#5 Sanjango Village, Karossa Disrict, Central Mamuju Regency, West Sulawesi: 69.57 ha
Indicated area #5 is located in Karossa KPHP IV with a secondary dryland forest cover. Satellite image shows that forest clearing was done through selective cutting in an area that borders with a Business Permit for Timber Forest Product Utilization – Nature Forest (IUPHHK-HA) concession. By the end of the observation period, the designation of the logged-over forest hadn’t been clearly determined.
There has been no recent reports on illegal forest logging activities in indicated area #5, but a research in 2017 shows that limited road access to the forest and shortage of forestry police hamper the eradication of continuing illegal forest logging in the area of KHP Karossa.
The Next Step
The Five Places to Watch are identified based on indications analyzed using various instruments such as GLAD Alert, Forest Area Status Map and Land Cover/Utilization Map. However, this analysis can be used in determining the areas where monitoring for illegal logging must be prioritized. To that end, the following steps need to be taken immediately.
1. Field Verification and Action to Prevent Expansion of Illegal Logging in the Five Indicated Areas.
Field verification must be done in these five Indicated Areas as a follow up. In this edition, indicated areas #1 and #3 need to be a focus due to their location in a protected forest and the fact that they are an extension of previous clearing recorded in previous editions of Places to Watch. This is also the third mention of Dompu Regency and the sixth mention of Banyuasin Regency as five places to watch for illegal logging. This indicates that more commitment to the supervision of landscape management and governance in Dompu Regency and Banyuasin Regency is needed.
As such, authorities in charge of forest protection at the five indicated areas such as the relevant Forest Management Units (KPH), Directorate General of Law Enforcement under the Ministry of Environment and Forestry, the local Province Forest Service and the local Police must collaborate to conduct field verification and take preventive measures to prevent further illegal logging and illegal forest utilization. Community participation in providing information from the field may help in the verification process. This includes the establishment of a Forestry Police Partner Communities (MMP) as reported in indicated area #2. The MMP program has been implemented in a few areas, including in Bukit Barisan Selatan National Park. To properly perform its function in supporting the Forestry Police, MMP requires periodic capacity and skill development.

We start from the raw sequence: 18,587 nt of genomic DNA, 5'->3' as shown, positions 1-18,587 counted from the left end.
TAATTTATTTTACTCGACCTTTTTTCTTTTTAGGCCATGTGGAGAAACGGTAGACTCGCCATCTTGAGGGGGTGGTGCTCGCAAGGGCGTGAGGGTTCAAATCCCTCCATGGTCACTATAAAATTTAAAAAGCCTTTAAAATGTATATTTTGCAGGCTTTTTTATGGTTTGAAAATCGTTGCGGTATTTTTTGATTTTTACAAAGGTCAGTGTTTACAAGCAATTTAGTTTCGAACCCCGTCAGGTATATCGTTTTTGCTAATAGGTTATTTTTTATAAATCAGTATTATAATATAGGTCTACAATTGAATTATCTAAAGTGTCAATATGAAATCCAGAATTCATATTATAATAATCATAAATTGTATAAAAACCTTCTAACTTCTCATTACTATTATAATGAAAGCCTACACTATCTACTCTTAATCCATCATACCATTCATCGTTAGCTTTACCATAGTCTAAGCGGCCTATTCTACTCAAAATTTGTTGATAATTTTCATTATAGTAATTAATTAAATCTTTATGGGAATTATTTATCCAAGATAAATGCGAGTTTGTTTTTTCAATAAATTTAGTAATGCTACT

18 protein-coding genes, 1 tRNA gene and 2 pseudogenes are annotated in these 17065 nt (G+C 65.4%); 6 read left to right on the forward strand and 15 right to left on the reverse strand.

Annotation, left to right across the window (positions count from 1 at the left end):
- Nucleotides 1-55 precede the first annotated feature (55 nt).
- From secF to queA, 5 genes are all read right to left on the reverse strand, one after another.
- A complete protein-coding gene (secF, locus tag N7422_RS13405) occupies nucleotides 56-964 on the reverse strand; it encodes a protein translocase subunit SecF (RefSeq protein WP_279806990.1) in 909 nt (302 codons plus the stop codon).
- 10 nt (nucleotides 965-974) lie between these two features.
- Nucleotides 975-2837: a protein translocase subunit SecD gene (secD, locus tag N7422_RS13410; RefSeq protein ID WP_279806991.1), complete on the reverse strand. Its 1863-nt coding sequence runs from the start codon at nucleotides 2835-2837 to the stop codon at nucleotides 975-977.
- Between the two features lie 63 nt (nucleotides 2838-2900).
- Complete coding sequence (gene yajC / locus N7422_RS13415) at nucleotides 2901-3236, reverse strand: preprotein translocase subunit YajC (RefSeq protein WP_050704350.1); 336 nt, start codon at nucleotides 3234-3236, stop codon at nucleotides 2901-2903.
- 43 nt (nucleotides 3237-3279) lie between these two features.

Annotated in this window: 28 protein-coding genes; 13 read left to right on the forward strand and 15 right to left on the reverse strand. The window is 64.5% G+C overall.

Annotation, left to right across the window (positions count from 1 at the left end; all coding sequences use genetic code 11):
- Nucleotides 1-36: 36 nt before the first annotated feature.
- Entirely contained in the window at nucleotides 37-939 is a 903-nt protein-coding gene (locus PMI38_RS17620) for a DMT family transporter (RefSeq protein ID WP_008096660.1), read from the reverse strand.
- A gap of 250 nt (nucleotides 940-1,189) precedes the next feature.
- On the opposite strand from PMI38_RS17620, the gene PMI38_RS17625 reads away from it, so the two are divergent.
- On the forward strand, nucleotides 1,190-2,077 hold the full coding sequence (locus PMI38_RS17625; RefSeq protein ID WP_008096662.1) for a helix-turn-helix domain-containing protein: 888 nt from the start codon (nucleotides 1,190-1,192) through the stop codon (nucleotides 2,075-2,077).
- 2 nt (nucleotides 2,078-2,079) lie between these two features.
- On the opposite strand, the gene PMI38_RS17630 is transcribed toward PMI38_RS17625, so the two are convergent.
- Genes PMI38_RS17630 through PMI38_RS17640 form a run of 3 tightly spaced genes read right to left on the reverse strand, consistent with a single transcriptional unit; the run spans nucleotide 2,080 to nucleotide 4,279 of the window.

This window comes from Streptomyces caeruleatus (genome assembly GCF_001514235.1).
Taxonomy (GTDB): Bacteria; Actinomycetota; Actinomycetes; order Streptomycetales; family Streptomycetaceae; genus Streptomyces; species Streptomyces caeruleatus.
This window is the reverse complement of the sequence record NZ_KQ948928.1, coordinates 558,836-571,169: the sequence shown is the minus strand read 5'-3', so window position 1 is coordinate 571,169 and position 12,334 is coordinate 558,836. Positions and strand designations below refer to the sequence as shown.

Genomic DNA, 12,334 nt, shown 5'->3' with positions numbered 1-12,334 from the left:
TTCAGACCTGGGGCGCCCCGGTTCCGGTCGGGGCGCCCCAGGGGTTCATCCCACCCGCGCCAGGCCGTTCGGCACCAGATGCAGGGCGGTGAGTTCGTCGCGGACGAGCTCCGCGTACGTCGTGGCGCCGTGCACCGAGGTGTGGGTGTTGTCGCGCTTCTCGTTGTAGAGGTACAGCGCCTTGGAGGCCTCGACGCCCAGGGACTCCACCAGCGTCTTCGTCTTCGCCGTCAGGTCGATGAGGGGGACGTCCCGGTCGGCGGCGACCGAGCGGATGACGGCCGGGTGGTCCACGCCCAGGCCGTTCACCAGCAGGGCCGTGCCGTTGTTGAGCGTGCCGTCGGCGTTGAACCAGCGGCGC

If field verification is not conducted promptly, illegal logging will grow massively and the negative environmental impact will be inevitable. As the forest area that has been cleared and utilized for non-forestry activities grows larger, its management and restoration will become more challenging.
2. Upon Verification, the Handling Process Must Take Into Account Socio-economic Background of Local Communities.
Illegal logging across the five indicated areas is closely associated with small-scale economic activities. As such, upon verification, the handling process must take into account the socio-economic background of the local communities, including potential livelihood alternatives to be developed. The handling mechanism may consider various conflict resolution schemes and area management options through social forestry, agrarian reform and fair law enforcement. In addition, it is also necessary to trace the perpetrators back to the masterminds (intellectual players and funders) who are reaping the ultimate benefits of illegal logging.
3. Cooperation with Local Forestry Services and Forest Monitoring Community Organizations
WRI Indonesia has introduced many data and tools that are used in the analysis for this Places to Watch to the Forest Management Unit (KPH) staff, community organizations and Independent Forestry Monitoring Networks in various areas as part of the cooperation to monitor the forest in the effort to prevent illegal logging.